15. Bob Feller: Rapid Robert/The Heater From Van Meter
Bob Feller’s better-known nickname, “The Heater From Van Meter,” comes from his home town of Van Meter, Iowa, but he had another moniker, too. Feller was one of the hardest throwers in league history, so of course they called him “Rapid Robert.” Sure. Wait, why is everyone laughing? What’s so funny about — oh.
14. Sandy Koufax: The Left Arm of God
There’s a strong argument to be made that Los Angeles Dodgers hurler Sandy Koufax is the greatest pitcher in baseball history. One of the guys who came west when the team moved from Brooklyn, Koufax’s unparalleled run from 1961-66 earned him his lofty sobriquet: “The Left Arm of God.”
13. George Herman Ruth: Babe/The Great Bambino
In the history of major league baseball, no one has ever put up numbers like Babe Ruth. When the New York Yankees moved the two-way player into the outfield full-time in 1920 after acquiring him from the Boston Red Sox, it began a staggering run that resulted in seven World Series titles and most MLB hitting records. Like a lot of guys from that era, Ruth had a whole bunch of nicknames: “Babe,” of course, but also “The Sultan of Swat,” “The Colossus of Clout” and “The Great Bambino.” The Hall of Fame — and Yankee Stadium — were more or less built for Babe Ruth.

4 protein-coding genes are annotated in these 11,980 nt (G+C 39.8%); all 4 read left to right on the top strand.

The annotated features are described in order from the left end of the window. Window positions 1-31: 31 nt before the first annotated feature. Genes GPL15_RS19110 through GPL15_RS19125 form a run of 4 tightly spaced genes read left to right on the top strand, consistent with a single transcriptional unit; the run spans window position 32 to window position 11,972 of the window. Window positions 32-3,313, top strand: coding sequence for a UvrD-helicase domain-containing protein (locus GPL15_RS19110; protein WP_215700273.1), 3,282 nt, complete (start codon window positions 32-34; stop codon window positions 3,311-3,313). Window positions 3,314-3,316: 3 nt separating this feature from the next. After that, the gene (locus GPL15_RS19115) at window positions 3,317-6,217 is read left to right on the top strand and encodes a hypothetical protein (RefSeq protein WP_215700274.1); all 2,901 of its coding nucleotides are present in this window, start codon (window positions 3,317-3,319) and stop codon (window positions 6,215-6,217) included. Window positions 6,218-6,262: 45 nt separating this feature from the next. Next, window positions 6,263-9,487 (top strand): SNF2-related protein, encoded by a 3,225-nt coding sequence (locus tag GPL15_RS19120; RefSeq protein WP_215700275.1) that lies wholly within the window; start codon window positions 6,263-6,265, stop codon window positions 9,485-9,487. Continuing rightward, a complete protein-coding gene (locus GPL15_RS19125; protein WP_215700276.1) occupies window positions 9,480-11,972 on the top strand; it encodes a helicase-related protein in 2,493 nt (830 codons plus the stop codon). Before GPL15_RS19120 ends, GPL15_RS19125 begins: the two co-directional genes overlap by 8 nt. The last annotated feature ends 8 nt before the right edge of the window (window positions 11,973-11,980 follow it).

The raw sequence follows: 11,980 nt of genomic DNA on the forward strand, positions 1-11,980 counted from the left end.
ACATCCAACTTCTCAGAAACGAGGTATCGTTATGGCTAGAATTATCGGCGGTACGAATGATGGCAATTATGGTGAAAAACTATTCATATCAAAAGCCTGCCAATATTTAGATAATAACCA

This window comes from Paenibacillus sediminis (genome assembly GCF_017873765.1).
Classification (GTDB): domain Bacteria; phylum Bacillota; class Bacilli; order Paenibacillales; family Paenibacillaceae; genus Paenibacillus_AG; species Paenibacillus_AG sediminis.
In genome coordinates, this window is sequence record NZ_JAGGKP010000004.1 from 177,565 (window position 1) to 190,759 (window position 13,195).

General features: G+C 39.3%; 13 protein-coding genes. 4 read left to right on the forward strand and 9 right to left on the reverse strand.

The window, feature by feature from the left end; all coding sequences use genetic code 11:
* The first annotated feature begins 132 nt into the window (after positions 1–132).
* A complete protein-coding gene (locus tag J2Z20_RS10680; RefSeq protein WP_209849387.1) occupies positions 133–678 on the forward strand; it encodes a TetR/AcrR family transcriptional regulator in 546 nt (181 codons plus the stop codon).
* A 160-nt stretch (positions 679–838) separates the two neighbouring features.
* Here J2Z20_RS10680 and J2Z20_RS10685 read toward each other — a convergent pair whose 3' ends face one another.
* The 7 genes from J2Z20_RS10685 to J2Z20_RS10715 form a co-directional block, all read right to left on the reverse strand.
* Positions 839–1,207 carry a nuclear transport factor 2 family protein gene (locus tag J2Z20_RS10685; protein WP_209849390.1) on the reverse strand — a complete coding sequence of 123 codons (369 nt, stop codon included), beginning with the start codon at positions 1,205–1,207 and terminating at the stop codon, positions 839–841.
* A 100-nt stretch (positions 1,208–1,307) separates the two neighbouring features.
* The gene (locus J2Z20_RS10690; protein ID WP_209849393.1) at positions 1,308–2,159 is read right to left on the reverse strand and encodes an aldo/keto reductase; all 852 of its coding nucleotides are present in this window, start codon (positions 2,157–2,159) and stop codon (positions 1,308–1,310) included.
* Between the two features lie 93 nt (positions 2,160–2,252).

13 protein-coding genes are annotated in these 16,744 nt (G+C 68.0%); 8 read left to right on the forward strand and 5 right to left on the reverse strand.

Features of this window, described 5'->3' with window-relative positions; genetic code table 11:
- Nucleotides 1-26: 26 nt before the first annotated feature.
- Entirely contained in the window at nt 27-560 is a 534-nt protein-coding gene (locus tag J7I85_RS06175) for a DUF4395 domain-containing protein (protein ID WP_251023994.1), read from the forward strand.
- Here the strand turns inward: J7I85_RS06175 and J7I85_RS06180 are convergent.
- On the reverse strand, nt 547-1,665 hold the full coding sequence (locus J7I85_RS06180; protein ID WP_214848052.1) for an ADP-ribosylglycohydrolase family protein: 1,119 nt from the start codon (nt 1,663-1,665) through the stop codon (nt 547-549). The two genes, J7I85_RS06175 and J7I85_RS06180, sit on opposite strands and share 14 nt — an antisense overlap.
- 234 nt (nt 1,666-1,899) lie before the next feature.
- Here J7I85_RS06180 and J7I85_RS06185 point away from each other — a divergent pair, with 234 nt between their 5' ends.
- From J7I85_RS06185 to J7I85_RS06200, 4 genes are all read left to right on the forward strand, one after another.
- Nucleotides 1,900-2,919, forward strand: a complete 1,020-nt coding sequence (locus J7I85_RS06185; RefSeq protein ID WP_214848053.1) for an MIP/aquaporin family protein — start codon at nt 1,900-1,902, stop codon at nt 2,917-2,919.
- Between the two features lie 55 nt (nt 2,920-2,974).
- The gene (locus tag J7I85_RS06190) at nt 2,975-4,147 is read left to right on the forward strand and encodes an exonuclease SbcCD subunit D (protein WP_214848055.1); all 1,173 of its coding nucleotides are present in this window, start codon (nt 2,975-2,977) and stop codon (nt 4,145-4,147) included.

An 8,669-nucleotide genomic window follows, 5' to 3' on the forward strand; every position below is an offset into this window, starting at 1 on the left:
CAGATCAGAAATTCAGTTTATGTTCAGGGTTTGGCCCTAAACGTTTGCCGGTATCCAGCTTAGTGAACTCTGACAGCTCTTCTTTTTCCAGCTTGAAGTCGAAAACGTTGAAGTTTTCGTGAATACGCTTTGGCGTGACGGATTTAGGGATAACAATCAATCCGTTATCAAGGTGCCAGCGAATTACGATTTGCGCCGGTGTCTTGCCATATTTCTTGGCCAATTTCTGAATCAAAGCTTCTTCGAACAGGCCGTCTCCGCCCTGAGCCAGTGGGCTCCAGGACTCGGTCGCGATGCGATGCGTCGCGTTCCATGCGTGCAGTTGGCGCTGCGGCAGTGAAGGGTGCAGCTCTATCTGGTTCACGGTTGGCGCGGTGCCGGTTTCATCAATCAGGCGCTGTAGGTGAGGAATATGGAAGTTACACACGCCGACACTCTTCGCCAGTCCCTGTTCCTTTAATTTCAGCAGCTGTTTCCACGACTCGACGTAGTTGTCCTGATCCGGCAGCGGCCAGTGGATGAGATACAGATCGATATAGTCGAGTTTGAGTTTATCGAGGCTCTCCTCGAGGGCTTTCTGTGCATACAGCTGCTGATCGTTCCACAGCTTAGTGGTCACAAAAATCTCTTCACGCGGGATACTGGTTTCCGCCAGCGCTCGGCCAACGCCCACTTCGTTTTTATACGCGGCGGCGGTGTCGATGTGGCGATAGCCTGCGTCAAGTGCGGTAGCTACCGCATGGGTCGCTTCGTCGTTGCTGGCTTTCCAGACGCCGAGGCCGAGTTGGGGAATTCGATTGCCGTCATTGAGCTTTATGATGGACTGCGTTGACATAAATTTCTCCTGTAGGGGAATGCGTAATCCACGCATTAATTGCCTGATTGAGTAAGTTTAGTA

12. Frank Thomas: The Big Hurt
Chicago White Sox slugger Frank Thomas’s nickname was nothing if not accurate. An enormous man with enough raw power to seemingly hit baseballs into orbit, Thomas won two MVPs and made five All-Star teams en route to the Hall of Fame. Maybe his nickname wasn’t as good as the other “The Big ______,” (we’ll get there), but it was still pretty great.
11. Ted Williams: The Splendid Splinter/Teddy Ballgame/The Kid
Unquestionably the best player to never win a World Series, Boston Red Sox left fielder Ted Williams might be the greatest hitter who ever lived. Williams was a scientist when it came to hitting, experimenting with lighter bats after discovering that speed mattered more than weight. Of his three nicknames, the best and most creative has to be “The Splendid Splinter.”
10. Willie Mays: The Say Hey Kid